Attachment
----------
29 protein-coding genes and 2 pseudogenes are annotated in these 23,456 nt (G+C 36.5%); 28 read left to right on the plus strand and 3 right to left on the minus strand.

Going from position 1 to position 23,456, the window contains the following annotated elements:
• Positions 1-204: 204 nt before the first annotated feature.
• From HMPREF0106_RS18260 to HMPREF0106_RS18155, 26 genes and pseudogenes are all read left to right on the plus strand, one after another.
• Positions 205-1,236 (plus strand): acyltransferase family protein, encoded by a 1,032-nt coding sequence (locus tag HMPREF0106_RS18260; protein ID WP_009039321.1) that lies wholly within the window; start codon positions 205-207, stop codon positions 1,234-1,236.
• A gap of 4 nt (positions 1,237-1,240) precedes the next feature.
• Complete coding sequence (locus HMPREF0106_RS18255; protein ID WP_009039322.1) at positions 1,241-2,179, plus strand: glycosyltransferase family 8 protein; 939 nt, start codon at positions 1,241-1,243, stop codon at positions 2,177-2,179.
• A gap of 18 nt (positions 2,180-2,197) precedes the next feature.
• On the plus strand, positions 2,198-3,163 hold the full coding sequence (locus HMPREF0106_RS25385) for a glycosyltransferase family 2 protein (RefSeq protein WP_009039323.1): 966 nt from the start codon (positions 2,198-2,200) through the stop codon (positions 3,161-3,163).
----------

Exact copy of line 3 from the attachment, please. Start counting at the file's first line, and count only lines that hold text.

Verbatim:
• Positions 1-204: 204 nt before the first annotated feature.